By the way, this sort of empirical analysis of Zcash would be great! It is unclear — to me, at least — how safe are the transactions that people are currently making on the Zcash blockchain today.
There are two important values we would get from someone doing a thorough https://monerolink.com -style analysis of the Zcash blockchain:
First value: user education. The most important factor in user safety is: how well does the user understand the security properties? (This is true of all security/privacy tech, by the way, not just cryptocurrencies.) If a tech offers weak security properties and the users understand that, then they don't use it in a way that would harm them. It may therefore be less useful than a stronger tech, but it isn't dangerous to the user.
On the other hand if a tech offers medium-level security properties and the user thinks it offers super strong security properties then it is dangerous! Users may mistakenly rely on it to protect them when they are danger, and then may be seriously harmed.
So the most important effect of research like this is to provide information that people can then use to educate users so that they can make an informed choice.
Paige has written a great pair of blog posts on the basic principles (“Transaction Linkability” and A Shielded Ecosystem), but we still need empirical analysis to complement these basic principles.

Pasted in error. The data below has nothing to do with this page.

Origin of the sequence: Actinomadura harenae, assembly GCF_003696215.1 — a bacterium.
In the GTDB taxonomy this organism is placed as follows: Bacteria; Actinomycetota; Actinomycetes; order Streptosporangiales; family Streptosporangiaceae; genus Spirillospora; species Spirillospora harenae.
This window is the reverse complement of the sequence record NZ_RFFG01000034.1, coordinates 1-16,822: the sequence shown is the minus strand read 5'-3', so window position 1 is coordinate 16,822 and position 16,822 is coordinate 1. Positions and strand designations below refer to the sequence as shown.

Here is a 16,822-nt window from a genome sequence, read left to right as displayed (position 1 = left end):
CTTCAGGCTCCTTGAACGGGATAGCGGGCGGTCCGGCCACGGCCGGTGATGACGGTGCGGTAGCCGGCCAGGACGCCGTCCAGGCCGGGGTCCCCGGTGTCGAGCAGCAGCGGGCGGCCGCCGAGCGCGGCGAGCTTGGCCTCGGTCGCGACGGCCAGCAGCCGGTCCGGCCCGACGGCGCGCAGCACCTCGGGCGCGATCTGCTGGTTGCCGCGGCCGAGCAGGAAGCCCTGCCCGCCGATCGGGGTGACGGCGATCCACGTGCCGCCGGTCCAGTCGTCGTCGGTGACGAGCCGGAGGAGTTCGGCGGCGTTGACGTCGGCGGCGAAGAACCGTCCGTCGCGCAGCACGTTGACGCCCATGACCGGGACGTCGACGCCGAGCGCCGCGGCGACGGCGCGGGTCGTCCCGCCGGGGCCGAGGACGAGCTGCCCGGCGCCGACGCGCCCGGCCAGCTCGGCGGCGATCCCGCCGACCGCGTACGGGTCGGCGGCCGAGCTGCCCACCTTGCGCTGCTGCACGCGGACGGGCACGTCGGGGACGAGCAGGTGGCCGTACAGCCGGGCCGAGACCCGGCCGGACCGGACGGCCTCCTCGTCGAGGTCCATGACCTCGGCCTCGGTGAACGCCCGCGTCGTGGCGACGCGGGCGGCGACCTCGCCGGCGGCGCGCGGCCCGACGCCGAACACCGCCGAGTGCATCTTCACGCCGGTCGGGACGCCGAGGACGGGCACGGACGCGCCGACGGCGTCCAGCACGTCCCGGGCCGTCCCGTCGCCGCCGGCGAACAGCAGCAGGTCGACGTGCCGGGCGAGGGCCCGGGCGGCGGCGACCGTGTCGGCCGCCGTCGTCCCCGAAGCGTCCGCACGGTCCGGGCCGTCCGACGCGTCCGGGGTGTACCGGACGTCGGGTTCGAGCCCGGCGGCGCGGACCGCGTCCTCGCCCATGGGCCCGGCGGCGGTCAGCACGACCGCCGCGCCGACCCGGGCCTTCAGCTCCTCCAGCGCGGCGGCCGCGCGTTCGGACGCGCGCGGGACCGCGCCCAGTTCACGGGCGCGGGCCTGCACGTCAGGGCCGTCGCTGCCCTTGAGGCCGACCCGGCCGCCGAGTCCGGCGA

The second value we get is feedback on the technology design. Are our current privacy/security mechanisms working as well as intended? What is the empirical consequences of the majority of addresses being unshielded? (Certain people have been publicly asserting that the consequence is that almost no Zcash users are actually getting privacy. I'm pretty sure that's wrong, but I'm not 100% sure, and we don't know empirically just how wrong it is.)
Are there some low-hanging fruits for privacy improvements that we could easily deploy? We already have a roadmap for improvements that pave the way to a Shielded-Only future, but good empirical analysis might reveal to us that there are more urgent needs, or bigger payoffs from different improvements.
Here's a forum thread about such empirical analysis. I humbly request to the security researchers of the world to consider digging into this. I know it is a huge amount of work, but you will be helping move mankind forward in an urgent and important way.